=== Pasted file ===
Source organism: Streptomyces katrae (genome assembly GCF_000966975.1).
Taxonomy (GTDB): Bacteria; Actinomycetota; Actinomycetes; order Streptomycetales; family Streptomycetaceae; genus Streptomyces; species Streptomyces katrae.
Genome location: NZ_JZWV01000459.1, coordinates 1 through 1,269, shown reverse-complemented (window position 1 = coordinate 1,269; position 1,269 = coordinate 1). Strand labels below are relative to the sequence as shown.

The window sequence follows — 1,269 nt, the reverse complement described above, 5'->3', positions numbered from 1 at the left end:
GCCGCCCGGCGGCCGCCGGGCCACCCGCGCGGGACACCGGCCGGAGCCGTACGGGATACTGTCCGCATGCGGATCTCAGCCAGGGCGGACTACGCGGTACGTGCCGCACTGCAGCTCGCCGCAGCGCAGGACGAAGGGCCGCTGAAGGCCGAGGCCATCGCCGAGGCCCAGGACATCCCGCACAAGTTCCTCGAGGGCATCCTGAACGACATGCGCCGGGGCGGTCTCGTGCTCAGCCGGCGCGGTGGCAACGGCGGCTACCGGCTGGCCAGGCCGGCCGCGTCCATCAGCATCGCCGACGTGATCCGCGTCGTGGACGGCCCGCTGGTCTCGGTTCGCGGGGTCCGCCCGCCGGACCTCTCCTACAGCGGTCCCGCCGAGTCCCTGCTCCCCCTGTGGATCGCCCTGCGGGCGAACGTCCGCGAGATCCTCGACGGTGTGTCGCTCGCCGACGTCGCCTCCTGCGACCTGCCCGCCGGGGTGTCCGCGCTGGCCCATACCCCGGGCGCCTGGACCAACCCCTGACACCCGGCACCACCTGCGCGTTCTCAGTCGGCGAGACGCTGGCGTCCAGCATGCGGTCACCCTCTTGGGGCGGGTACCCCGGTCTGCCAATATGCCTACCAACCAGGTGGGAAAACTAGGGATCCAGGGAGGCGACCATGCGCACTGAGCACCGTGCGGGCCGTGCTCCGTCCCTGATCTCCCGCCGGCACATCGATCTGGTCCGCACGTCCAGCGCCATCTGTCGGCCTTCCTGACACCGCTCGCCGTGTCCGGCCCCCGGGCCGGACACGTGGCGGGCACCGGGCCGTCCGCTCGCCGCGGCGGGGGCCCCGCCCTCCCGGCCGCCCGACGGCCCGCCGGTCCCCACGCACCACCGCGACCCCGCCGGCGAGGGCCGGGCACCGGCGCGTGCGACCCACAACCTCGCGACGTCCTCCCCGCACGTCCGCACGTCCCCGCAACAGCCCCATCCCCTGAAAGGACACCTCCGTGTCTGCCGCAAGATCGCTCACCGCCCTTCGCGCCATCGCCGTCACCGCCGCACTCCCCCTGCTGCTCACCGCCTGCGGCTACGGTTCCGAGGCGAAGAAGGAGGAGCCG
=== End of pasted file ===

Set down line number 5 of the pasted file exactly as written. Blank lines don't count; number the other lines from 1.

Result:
GCCGCCCGGCGGCCGCCGGGCCACCCGCGCGGGACACCGGCCGGAGCCGTACGGGATACTGTCCGCATGCGGATCTCAGCCAGGGCGGACTACGCGGTACGTGCCGCACTGCAGCTCGCCGCAGCGCAGGACGAAGGGCCGCTGAAGGCCGAGGCCATCGCCGAGGCCCAGGACATCCCGCACAAGTTCCTCGAGGGCATCCTGAACGACATGCGCCGGGGCGGTCTCGTGCTCAGCCGGCGCGGTGGCAACGGCGGCTACCGGCTGGCCAGGCCGGCCGCGTCCATCAGCATCGCCGACGTGATCCGCGTCGTGGACGGCCCGCTGGTCTCGGTTCGCGGGGTCCGCCCGCCGGACCTCTCCTACAGCGGTCCCGCCGAGTCCCTGCTCCCCCTGTGGATCGCCCTGCGGGCGAACGTCCGCGAGATCCTCGACGGTGTGTCGCTCGCCGACGTCGCCTCCTGCGACCTGCCCGCCGGGGTGTCCGCGCTGGCCCATACCCCGGGCGCCTGGACCAACCCCTGACACCCGGCACCACCTGCGCGTTCTCAGTCGGCGAGACGCTGGCGTCCAGCATGCGGTCACCCTCTTGGGGCGGGTACCCCGGTCTGCCAATATGCCTACCAACCAGGTGGGAAAACTAGGGATCCAGGGAGGCGACCATGCGCACTGAGCACCGTGCGGGCCGTGCTCCGTCCCTGATCTCCCGCCGGCACATCGATCTGGTCCGCACGTCCAGCGCCATCTGTCGGCCTTCCTGACACCGCTCGCCGTGTCCGGCCCCCGGGCCGGACACGTGGCGGGCACCGGGCCGTCCGCTCGCCGCGGCGGGGGCCCCGCCCTCCCGGCCGCCCGACGGCCCGCCGGTCCCCACGCACCACCGCGACCCCGCCGGCGAGGGCCGGGCACCGGCGCGTGCGACCCACAACCTCGCGACGTCCTCCCCGCACGTCCGCACGTCCCCGCAACAGCCCCATCCCCTGAAAGGACACCTCCGTGTCTGCCGCAAGATCGCTCACCGCCCTTCGCGCCATCGCCGTCACCGCCGCACTCCCCCTGCTGCTCACCGCCTGCGGCTACGGTTCCGAGGCGAAGAAGGAGGAGCCG